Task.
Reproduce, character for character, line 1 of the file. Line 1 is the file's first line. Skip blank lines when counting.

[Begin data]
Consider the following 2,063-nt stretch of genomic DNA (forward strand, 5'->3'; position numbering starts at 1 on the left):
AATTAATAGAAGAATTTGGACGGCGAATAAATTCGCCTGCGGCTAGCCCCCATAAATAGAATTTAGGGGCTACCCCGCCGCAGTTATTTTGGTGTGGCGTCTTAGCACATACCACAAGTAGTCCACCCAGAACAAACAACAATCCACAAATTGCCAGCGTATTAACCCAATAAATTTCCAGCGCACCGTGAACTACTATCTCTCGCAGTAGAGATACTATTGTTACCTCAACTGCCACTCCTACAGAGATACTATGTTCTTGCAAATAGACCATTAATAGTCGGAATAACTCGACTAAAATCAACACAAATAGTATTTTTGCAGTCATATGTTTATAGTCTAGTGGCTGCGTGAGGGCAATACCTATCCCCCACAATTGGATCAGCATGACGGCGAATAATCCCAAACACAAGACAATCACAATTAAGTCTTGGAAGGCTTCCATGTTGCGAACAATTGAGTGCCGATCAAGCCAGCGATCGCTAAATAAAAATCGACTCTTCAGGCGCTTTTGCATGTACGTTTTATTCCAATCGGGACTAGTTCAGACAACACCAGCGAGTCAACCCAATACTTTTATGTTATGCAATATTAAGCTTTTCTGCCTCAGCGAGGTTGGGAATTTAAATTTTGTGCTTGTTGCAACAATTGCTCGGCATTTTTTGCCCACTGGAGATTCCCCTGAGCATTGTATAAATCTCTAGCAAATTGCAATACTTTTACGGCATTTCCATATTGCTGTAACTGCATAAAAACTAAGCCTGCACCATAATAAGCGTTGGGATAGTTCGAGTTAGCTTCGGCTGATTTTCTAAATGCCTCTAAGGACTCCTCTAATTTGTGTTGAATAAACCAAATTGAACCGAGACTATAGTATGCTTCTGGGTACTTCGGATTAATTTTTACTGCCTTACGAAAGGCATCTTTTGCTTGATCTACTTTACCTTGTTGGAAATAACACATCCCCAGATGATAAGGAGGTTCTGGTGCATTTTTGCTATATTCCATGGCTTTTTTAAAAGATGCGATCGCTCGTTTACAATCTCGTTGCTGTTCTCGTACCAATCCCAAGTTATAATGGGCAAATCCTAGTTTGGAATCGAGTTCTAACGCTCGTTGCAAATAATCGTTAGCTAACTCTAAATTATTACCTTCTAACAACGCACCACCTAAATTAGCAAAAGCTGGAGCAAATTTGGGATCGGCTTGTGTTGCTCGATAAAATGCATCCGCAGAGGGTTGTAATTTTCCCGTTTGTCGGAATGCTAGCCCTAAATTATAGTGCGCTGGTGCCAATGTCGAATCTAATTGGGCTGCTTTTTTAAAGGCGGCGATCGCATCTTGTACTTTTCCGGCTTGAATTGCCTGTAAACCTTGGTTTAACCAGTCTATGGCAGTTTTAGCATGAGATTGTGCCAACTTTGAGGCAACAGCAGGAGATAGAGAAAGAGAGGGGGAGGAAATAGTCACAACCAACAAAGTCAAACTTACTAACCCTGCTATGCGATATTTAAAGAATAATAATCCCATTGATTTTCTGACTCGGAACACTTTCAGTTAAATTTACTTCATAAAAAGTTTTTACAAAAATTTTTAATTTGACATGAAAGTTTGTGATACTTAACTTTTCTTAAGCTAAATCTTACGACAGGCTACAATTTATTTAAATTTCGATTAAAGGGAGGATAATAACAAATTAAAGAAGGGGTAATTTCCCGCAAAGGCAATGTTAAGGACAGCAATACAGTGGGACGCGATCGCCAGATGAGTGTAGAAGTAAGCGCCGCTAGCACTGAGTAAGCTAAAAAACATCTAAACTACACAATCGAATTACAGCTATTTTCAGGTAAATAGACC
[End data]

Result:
Consider the following 2,063-nt stretch of genomic DNA (forward strand, 5'->3'; position numbering starts at 1 on the left):